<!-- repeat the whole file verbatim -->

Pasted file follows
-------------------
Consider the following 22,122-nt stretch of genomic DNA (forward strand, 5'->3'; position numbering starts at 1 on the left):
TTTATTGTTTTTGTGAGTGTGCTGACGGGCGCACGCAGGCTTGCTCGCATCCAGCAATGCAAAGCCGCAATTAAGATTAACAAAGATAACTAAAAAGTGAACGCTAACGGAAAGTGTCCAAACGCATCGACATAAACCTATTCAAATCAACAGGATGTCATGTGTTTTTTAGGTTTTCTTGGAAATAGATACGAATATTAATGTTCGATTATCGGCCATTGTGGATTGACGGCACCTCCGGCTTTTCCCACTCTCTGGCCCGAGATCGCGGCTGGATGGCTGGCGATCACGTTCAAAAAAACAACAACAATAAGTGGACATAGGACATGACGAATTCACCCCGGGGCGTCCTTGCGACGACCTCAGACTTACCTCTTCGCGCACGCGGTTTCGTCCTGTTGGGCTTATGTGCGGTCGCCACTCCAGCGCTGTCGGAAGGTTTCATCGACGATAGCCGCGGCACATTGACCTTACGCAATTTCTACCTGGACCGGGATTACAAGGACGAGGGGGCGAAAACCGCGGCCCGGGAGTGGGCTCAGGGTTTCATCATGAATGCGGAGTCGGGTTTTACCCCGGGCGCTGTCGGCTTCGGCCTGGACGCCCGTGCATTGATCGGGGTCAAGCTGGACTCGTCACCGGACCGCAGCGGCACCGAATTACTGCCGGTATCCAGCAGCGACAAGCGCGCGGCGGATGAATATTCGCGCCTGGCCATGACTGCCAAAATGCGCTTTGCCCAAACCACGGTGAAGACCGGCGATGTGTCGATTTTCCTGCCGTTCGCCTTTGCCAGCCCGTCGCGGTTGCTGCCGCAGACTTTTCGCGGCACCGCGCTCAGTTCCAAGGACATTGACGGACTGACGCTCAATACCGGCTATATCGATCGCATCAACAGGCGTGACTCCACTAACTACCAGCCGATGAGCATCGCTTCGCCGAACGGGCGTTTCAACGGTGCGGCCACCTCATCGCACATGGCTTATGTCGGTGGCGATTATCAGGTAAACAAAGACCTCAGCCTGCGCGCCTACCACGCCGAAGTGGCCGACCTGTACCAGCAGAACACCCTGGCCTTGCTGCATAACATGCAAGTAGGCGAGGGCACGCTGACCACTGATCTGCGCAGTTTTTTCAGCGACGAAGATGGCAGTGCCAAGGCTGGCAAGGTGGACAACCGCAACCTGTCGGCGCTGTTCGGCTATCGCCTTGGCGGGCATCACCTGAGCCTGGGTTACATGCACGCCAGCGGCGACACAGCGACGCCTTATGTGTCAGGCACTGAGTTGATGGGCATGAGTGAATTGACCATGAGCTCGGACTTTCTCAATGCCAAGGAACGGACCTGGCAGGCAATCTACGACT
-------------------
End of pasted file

Consider the following 22,122-nt stretch of genomic DNA (forward strand, 5'->3'; position numbering starts at 1 on the left):
TTTATTGTTTTTGTGAGTGTGCTGACGGGCGCACGCAGGCTTGCTCGCATCCAGCAATGCAAAGCCGCAATTAAGATTAACAAAGATAACTAAAAAGTGAACGCTAACGGAAAGTGTCCAAACGCATCGACATAAACCTATTCAAATCAACAGGATGTCATGTGTTTTTTAGGTTTTCTTGGAAATAGATACGAATATTAATGTTCGATTATCGGCCATTGTGGATTGACGGCACCTCCGGCTTTTCCCACTCTCTGGCCCGAGATCGCGGCTGGATGGCTGGCGATCACGTTCAAAAAAACAACAACAATAAGTGGACATAGGACATGACGAATTCACCCCGGGGCGTCCTTGCGACGACCTCAGACTTACCTCTTCGCGCACGCGGTTTCGTCCTGTTGGGCTTATGTGCGGTCGCCACTCCAGCGCTGTCGGAAGGTTTCATCGACGATAGCCGCGGCACATTGACCTTACGCAATTTCTACCTGGACCGGGATTACAAGGACGAGGGGGCGAAAACCGCGGCCCGGGAGTGGGCTCAGGGTTTCATCATGAATGCGGAGTCGGGTTTTACCCCGGGCGCTGTCGGCTTCGGCCTGGACGCCCGTGCATTGATCGGGGTCAAGCTGGACTCGTCACCGGACCGCAGCGGCACCGAATTACTGCCGGTATCCAGCAGCGACAAGCGCGCGGCGGATGAATATTCGCGCCTGGCCATGACTGCCAAAATGCGCTTTGCCCAAACCACGGTGAAGACCGGCGATGTGTCGATTTTCCTGCCGTTCGCCTTTGCCAGCCCGTCGCGGTTGCTGCCGCAGACTTTTCGCGGCACCGCGCTCAGTTCCAAGGACATTGACGGACTGACGCTCAATACCGGCTATATCGATCGCATCAACAGGCGTGACTCCACTAACTACCAGCCGATGAGCATCGCTTCGCCGAACGGGCGTTTCAACGGTGCGGCCACCTCATCGCACATGGCTTATGTCGGTGGCGATTATCAGGTAAACAAAGACCTCAGCCTGCGCGCCTACCACGCCGAAGTGGCCGACCTGTACCAGCAGAACACCCTGGCCTTGCTGCATAACATGCAAGTAGGCGAGGGCACGCTGACCACTGATCTGCGCAGTTTTTTCAGCGACGAAGATGGCAGTGCCAAGGCTGGCAAGGTGGACAACCGCAACCTGTCGGCGCTGTTCGGCTATCGCCTTGGCGGGCATCACCTGAGCCTGGGTTACATGCACGCCAGCGGCGACACAGCGACGCCTTATGTGTCAGGCACTGAGTTGATGGGCATGAGTGAATTGACCATGAGCTCGGACTTTCTCAATGCCAAGGAACGGACCTGGCAGGCAATCTACGACT